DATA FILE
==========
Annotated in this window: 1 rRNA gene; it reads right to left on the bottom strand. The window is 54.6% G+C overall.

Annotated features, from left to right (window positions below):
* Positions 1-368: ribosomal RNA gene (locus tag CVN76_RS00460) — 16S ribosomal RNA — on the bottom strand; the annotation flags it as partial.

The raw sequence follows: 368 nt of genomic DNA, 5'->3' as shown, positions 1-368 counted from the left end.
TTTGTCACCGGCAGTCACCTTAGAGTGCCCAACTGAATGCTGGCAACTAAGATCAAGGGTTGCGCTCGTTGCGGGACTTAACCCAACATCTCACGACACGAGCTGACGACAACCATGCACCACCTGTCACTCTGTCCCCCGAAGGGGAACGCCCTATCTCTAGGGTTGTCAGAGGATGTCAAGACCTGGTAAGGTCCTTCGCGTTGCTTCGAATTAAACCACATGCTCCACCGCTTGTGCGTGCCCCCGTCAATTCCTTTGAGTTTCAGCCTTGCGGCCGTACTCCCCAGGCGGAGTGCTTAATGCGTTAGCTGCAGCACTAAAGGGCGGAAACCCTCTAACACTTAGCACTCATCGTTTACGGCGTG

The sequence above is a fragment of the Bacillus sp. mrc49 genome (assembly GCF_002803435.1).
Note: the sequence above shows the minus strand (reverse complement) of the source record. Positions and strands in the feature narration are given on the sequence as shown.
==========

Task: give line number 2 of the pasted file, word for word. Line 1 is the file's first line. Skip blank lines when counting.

Annotated features, from left to right (window positions below):